ULA Delta II Rocket Public Display Coming to Kennedy Space Center Visitor Complex Rocket Garden
By Space Coast Daily // January 4, 2021
ULA selected KSCVC to receive a remaining vehicle for outdoor display
BREVARD COUNTY • KENNEDY SPACE CENTER, FLORIDA – Manufacturing is complete on the final Delta II rocket in preparation for shipment early next year to the Kennedy Space Center Visitor Complex (KSCVC) Rocket Garden to stand as a lasting tribute.
The Delta II first stage tank assemblies, engine section and payload fairing are ready to ship to the exhibit site.
“The Delta II exhibit will be visible when patrons arrive in the parking lot and will tower over the other historic rockets,” said Gregg Cauthen, a project management specialist leading ULA’s involvement in the display.
Following the Delta II’s final mission in 2018, ULA selected KSCVC to receive a remaining vehicle for an outdoor display that would inspire visitors to learn about the rich history of this beloved rocket and honor the men and women who operated it during three decades of launches.
The hardware was stored in ULA’s Pueblo, Colo. facility before being shipped in May and June 2020 to Penwal Industries, the design firm contracted by ULA for the exhibit.
Penwal completed final production at its Rancho Cucamonga, Calif. headquarters, where the rocket currently awaits its cross-country trek.
The exhibit will be transported by truck to Florida in major elements, including the engine section with the main exhibit support structure, the lower piece of the first stage that would have served as the liquid oxygen tank, the upper half of the stage where the RP-1 fuel would have been held, the 10-foot-diameter composite payload fairing, and three solid rocket booster replicas.
Cauthen said ULA will serve only in an advisory role in the transportation and exhibit assembly. He estimated it will take three to five days to bolt the rocket pieces together to integrate the 13-story-tall display.
History buffs may be curious if the original Delta Blue paint was used. Cauthen said they color-matched it and “we went with paints that could hold up to the Florida climate for much longer than the original paints.”
The shark eyes and teeth that were commonplace on the Delta II payload fairings for Global Positioning System satellite launches will adorn the display rocket as well.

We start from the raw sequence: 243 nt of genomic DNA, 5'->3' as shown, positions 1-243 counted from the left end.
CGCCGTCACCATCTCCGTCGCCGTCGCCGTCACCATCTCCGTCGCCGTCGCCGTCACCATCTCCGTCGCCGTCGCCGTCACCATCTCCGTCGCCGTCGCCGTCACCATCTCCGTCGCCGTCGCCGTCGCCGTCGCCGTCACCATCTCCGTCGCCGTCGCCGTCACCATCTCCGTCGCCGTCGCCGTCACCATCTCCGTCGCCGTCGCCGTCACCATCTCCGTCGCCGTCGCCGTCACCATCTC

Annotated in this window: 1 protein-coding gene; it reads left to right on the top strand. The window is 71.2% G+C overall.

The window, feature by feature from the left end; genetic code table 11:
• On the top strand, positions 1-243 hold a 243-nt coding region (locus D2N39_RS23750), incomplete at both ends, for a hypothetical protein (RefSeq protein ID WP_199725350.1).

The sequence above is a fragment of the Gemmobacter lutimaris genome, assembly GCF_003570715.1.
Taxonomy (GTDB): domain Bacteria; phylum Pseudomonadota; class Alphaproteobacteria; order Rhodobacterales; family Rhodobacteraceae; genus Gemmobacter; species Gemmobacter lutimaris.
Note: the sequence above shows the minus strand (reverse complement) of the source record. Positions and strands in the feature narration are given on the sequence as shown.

The exhibit was designed to the industry standards for an outdoor structure, making it able to withstand a hurricane. The foundation will be anchored deep below ground and tension cables will connect to the rocket.
The Rocket Garden features eight other iconic giants from space history, from Mercury-Redstone and Mercury-Atlas to Gemini-Titan and Saturn IB. The Delta II will stand nearly 20 feet taller than the existing displays.
The Delta II served as a venerable industry workhorse for nearly 30 years, launching 155 times to deploy the Global Positioning System constellation, explore Mars with orbiter and rovers, and serve the medium-class space launch market as an immensely reliable rocket.
The rocket was created in the late 1980s by McDonnell Douglas to fulfill the Air Force’s need for a medium-performance launch vehicle to carry the first generation of operational GPS satellites into space to create a worldwide precision navigation network. It launched for the first time on Valentine’s Day 1989.
NASA also used the Delta II over 50 times to send spacecraft to Mars, Mercury, comets and asteroids, to launch telescopes to study the universe and detect planets outside the solar system, and missions to monitor the Earth’s health.
“I hope the KSCVC guests understand all of the satellites and inter-planetary probes that the Delta II put into space during the long career of this launch vehicle,” Cauthen said.
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